NCAA Aims for Inclusion and Fairness with Updated Transgender Participation Policy

Kevin Sethre, staff writer

The National Collegiate Athletic Association (NCAA) Board of Governors “voted in support of a sport-by-sport approach to transgender participation that preserves opportunity for transgender student-athletes while balancing fairness, inclusion, and safety for all who compete,” according to a statement that was posted on the organization’s website following the vote on Wednesday, Jan. 19. This policy aims to include transgender student-atheletes in all varieties of athletics, while requiring them to report their hormone levels at various points throughout the season, as to ensure that they are on a level playing field with their cisgender peers.

The statement also says that the NCAA’s policy on transgender participation is now aligned with the United States Olympic and Paralympic Committee as well as the International Olympic Committee’s policy, which was also updated recently. NCAA President Mark Emmert said in the statement that aligning with the USOPC’s policy is important because “approximately 80% of U.S. Olympians are either current or former college athletes.” 

The new policy will be effective immediately during the 2022 winter championships, and according to ncaa.org, “transgender student-athletes will need to document sport-specific testosterone levels beginning four weeks before their sport’s championship selections,” and at the beginning of the 2022-23 academic year, “transgender student-athletes will need documented levels at the beginning of their season and a second documentation six months after the first,” and “they will also need documented testosterone levels four weeks before championship selections.” Under the new policy, transgender participation in each sport will “be determined by the policy for the national governing body of that sport, subject to ongoing review and recommendation by the NCAA Committee on Competitive Safeguards and Medical Aspects of Sports to the Board of Governors.”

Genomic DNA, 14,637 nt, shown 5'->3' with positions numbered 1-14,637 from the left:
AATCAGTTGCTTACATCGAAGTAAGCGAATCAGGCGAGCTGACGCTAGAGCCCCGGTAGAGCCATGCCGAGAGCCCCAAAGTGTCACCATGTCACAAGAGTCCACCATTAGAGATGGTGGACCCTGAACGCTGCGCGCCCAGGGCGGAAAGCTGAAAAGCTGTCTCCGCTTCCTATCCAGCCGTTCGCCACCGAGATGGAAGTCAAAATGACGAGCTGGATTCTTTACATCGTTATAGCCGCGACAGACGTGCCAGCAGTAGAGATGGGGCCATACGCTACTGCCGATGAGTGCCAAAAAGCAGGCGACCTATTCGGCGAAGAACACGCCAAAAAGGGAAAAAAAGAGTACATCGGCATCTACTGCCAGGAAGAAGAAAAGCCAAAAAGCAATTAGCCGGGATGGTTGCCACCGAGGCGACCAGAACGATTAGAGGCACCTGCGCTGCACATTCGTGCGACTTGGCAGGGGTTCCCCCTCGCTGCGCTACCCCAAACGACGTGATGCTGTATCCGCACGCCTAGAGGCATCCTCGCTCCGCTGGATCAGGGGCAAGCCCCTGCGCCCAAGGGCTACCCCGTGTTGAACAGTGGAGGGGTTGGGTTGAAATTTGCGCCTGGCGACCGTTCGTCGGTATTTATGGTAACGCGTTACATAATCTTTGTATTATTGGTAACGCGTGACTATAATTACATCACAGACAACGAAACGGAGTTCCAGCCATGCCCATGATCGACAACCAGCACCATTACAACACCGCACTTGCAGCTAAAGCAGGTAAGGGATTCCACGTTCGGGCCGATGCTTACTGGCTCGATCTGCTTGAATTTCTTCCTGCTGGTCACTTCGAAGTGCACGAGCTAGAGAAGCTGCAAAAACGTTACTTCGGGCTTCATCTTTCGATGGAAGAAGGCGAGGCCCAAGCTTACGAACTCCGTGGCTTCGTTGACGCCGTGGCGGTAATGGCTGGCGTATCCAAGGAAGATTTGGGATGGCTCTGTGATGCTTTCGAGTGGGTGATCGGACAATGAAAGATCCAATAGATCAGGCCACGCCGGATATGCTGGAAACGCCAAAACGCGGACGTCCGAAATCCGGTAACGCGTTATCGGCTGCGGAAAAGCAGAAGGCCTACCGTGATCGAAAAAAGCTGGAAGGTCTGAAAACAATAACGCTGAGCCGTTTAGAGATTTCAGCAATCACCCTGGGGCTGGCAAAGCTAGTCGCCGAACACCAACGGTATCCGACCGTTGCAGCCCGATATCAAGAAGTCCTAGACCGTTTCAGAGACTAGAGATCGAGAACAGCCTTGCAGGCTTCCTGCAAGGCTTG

John DeGioia, the chair of the board, said that the NCAA remains “steadfast” in their “support of transgender student-athletes and the fostering of fairness across college sports,” and he believes that the updated policy will create “an inclusive, fair, safe and respectful environment.”

However, some advocates don’t believe that the new policy will achieve this goal.  In an article written by Katie Barnes on ESPN, Chris Moslier, a duathlete and transgender inclusion advocate, said that “tracking compliance is going to be a nightmare for the NCAA” and the sport-by-sport approach “creates many different standards for trans athletes.”  Barnes noted that the updated policy “comes at a time when transgender athletes continue to be a focus of national debate.  Nancy Hogshead-Makar, a former Olympic swimmer and current member of the Women’s Sports Policy Working Group, said that the new policy is too similar to the old one and “the board hasn’t resolved the intractable balancing between fairness, playing safety and inclusion.”  Because of this, she believes that the NCAA “failed women by not prioritizing fairness.”

Since 2010, 10 states have enacted laws restricting participation for transgender athletes in school sports” and many of these laws “affect collegiate participation at the competitive, club and intramural levels.”

According to Bleacher Report’s Joseph Zucker, the new policy opens the door for the University of Pennsylvania’s Lia Thomas, a transgender swimmer who “is on pace to qualify for the national championships in swimming, having posted the best times in the 200-yard and 500-yard women’s freestyle events.” The women’s swimming and diving championships start on March 16.